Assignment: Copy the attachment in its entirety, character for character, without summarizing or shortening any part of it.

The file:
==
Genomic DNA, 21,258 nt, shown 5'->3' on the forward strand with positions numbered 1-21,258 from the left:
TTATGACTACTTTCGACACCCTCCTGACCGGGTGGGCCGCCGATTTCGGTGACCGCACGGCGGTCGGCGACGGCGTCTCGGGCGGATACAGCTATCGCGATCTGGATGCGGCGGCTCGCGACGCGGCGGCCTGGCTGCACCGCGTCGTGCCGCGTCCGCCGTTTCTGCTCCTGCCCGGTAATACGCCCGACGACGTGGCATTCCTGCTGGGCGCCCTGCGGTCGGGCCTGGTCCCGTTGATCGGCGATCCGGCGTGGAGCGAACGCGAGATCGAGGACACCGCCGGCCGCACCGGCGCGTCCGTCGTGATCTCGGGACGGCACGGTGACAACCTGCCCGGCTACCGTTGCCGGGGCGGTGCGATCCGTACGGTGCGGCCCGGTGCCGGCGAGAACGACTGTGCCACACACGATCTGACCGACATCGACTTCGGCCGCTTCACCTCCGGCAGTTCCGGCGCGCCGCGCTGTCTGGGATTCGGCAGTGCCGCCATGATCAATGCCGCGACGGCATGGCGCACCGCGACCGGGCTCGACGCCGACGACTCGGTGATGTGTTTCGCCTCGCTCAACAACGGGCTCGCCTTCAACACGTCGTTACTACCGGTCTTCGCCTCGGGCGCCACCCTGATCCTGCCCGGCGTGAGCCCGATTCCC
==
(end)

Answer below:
Genomic DNA, 21,258 nt, shown 5'->3' on the forward strand with positions numbered 1-21,258 from the left:
TTATGACTACTTTCGACACCCTCCTGACCGGGTGGGCCGCCGATTTCGGTGACCGCACGGCGGTCGGCGACGGCGTCTCGGGCGGATACAGCTATCGCGATCTGGATGCGGCGGCTCGCGACGCGGCGGCCTGGCTGCACCGCGTCGTGCCGCGTCCGCCGTTTCTGCTCCTGCCCGGTAATACGCCCGACGACGTGGCATTCCTGCTGGGCGCCCTGCGGTCGGGCCTGGTCCCGTTGATCGGCGATCCGGCGTGGAGCGAACGCGAGATCGAGGACACCGCCGGCCGCACCGGCGCGTCCGTCGTGATCTCGGGACGGCACGGTGACAACCTGCCCGGCTACCGTTGCCGGGGCGGTGCGATCCGTACGGTGCGGCCCGGTGCCGGCGAGAACGACTGTGCCACACACGATCTGACCGACATCGACTTCGGCCGCTTCACCTCCGGCAGTTCCGGCGCGCCGCGCTGTCTGGGATTCGGCAGTGCCGCCATGATCAATGCCGCGACGGCATGGCGCACCGCGACCGGGCTCGACGCCGACGACTCGGTGATGTGTTTCGCCTCGCTCAACAACGGGCTCGCCTTCAACACGTCGTTACTACCGGTCTTCGCCTCGGGCGCCACCCTGATCCTGCCCGGCGTGAGCCCGATTCCC